Acknowledgement: A Response to My Sisters 40 and Childless

I am many things: Black, woman, writer, poet, performer, educator, speaker, wife, mother.  That last one, mother, has taken an immense amount of time, energy, blood, sweat and motivation to manage let alone master.  I have been the married mother, the divorced mother, the single mother, step-mother, godmother, and the “40 and pregnant” mother.  I am tremendously grateful to say that I have managed with the help and support of many.


My AuntieMamas circle is wide.  I used to tell my children religiously, “Watch yourself, baby!  Mama’s got eyes in the back of her head.”  Those eyes were the many family and friends (blood and soul relations) whose hands, heads, and hearts supported us when my own hands, head and heart were fuller than full, spilling over into what could have been catastrophic but was not because of loving, consistent support.


There were so many aunties that we lost count: aunties in the kitchen, on the playground, at school, living upstairs, around the corner, and even with us from time to time. AuntiesMamas with quick eyes and even quicker hands that were my backup when needed spending the night, sharing meals, love, laughter, and lessons.  There were porch parties, crab boils, birthday celebrations, movie nights, and pajama parties, and pancake breakfasts.  I honestly don’t know what I would have done without them all.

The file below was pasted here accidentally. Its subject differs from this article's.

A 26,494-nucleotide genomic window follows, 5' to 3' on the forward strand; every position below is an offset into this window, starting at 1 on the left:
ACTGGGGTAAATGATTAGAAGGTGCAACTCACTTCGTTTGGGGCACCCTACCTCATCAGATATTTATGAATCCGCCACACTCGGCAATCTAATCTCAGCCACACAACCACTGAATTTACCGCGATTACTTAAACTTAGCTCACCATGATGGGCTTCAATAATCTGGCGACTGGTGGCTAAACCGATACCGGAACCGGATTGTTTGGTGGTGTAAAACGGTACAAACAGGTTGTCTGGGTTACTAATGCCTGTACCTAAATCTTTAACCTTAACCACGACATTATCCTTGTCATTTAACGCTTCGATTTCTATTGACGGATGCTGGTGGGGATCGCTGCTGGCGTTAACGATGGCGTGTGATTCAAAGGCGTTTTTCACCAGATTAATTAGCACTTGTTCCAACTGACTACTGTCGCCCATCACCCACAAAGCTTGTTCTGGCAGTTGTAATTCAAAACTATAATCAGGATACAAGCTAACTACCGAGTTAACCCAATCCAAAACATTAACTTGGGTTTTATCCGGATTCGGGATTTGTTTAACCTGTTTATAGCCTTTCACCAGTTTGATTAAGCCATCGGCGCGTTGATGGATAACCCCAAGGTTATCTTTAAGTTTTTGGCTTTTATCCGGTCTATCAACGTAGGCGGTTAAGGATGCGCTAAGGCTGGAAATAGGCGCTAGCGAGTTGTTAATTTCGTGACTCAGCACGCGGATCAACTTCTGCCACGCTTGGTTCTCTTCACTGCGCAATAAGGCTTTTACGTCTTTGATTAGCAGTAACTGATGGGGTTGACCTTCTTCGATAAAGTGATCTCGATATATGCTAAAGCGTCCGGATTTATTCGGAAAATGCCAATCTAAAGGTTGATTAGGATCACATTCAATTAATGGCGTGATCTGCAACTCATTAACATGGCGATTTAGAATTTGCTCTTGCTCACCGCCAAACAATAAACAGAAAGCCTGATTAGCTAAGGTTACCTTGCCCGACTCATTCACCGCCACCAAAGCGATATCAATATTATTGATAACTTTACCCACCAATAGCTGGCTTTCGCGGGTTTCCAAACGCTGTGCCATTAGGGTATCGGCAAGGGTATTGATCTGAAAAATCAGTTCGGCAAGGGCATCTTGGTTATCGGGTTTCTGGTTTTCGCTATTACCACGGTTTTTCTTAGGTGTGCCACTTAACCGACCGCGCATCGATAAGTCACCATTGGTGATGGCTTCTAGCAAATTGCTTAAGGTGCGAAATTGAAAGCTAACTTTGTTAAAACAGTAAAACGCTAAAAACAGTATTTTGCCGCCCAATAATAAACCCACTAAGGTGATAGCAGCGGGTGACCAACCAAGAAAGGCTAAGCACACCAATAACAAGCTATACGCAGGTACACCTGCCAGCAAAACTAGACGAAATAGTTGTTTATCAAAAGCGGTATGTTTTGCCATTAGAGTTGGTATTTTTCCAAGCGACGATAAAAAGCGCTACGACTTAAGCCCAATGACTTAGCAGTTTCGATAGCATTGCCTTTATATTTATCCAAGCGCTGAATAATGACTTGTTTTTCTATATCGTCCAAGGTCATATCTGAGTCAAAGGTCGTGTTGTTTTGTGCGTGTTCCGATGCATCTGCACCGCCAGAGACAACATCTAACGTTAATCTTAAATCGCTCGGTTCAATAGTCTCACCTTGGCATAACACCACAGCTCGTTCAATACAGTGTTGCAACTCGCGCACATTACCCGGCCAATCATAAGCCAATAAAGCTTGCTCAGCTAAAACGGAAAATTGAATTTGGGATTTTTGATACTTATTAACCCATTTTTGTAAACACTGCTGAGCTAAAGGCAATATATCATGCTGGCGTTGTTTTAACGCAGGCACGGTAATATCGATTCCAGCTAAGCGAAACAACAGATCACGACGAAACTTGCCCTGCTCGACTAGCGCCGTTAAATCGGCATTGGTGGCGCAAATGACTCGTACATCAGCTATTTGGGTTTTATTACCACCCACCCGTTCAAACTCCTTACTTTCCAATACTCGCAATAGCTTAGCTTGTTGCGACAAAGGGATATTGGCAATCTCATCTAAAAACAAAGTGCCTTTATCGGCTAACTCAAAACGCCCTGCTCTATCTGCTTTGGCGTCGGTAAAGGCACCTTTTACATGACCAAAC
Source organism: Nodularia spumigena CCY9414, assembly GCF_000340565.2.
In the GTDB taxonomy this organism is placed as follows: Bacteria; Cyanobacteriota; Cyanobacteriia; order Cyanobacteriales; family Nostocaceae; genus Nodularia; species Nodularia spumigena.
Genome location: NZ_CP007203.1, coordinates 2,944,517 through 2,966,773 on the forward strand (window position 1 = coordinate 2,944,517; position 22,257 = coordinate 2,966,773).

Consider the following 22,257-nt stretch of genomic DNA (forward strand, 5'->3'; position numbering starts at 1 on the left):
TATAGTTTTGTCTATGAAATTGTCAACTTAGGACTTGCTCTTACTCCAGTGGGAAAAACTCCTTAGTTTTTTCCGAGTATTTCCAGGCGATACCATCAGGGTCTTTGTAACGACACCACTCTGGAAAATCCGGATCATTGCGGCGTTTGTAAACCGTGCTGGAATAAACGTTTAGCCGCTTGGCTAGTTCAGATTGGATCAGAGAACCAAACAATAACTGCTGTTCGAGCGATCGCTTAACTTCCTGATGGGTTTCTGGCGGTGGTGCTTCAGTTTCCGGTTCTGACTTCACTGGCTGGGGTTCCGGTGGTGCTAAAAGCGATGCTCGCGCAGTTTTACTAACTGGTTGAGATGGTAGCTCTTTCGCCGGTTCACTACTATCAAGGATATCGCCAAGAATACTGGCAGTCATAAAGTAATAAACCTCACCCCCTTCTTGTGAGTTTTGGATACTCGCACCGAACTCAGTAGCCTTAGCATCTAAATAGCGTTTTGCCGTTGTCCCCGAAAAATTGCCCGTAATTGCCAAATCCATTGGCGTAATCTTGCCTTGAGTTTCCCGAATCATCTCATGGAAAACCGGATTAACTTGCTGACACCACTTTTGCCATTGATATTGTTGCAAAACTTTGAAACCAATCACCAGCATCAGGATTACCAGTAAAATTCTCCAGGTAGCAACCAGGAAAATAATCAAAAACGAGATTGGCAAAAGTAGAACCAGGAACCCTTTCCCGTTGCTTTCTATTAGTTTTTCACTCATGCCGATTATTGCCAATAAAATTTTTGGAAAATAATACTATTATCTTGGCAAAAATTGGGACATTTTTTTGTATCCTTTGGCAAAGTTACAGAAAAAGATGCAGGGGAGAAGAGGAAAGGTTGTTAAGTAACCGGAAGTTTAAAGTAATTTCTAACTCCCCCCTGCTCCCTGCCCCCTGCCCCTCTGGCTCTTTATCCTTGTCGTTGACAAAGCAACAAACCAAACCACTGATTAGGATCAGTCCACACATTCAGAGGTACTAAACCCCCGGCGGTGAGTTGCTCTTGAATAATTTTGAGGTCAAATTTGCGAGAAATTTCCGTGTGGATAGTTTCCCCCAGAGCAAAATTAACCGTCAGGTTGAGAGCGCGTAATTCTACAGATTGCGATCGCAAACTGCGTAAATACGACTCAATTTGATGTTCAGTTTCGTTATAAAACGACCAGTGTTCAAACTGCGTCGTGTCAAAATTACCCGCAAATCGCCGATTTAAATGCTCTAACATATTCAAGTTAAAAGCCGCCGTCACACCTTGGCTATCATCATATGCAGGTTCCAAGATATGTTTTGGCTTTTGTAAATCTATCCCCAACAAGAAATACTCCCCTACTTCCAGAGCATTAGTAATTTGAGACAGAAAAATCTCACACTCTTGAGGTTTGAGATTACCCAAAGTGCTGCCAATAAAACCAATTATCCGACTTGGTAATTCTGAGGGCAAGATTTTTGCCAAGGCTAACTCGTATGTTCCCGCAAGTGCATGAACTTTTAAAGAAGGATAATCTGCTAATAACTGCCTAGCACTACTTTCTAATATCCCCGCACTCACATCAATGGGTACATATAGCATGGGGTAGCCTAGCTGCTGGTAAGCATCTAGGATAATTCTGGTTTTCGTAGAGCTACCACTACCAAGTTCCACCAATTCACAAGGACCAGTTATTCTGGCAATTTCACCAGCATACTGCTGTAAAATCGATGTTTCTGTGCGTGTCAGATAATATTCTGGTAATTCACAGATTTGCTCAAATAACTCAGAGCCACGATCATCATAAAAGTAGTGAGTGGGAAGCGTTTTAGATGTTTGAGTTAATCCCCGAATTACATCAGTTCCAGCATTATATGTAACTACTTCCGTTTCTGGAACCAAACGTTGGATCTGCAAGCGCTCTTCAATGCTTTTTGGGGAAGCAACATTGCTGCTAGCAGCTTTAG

We are all now over 40.    


Tamara J. Madison with Sulonda smith (left) and Sage Crump (right)

                   at my MFA Graduation; New England College 2010                    


Some of them have chosen not to have children at all. I have never cared or questioned their choices.  With the challenges of parenthood and partnership that I have both endured and observed as a married, divorced, and single parent, I understand and sympathize easily with them choosing to not have children and have never thought to question or convert them because of it.  Their decisions have not caused distance or shift in our growth and experience together as women. As a matter of fact, they remind me of who I was/am without my children.


Between toddlerhood and puberty, principle visits and proms, broken furniture/glass and broken hearts, bandages and bandits, it is easy to forget who I am as a woman, just a woman rather than the “mother who just happens to be a woman.”  You know her.  You see her all the time in the grocery, at the malls, stores and church, at PTA meetings, soccer/basketball/baseball tournaments, in the office, on the job looking disheveled with eyes darting talking on the cellphone to her child’s teacher while writing the shopping list, eating jellybeans for lunch and typing up the report for work.  Your know her. You may even be her like me more often than not.


She has forgotten how much she loves watching the sunrise with a glass of wine.  She can’t remember the last time she soaked in a tub full of bubbles while eating mangoes and chocolate.  She has no idea when was the last time she danced all night or even part of the night. Rarely does she reflect upon how many degrees she has or the time she studied and traveled in Europe or that punk band she sung with for a few years, or the partially painted canvas tucked in the closet waiting for the next brush stroke.  She has her own unique form of amnesia while navigating the frantic matrix of “mommydom.”  


But her sisters without children are there to remind her.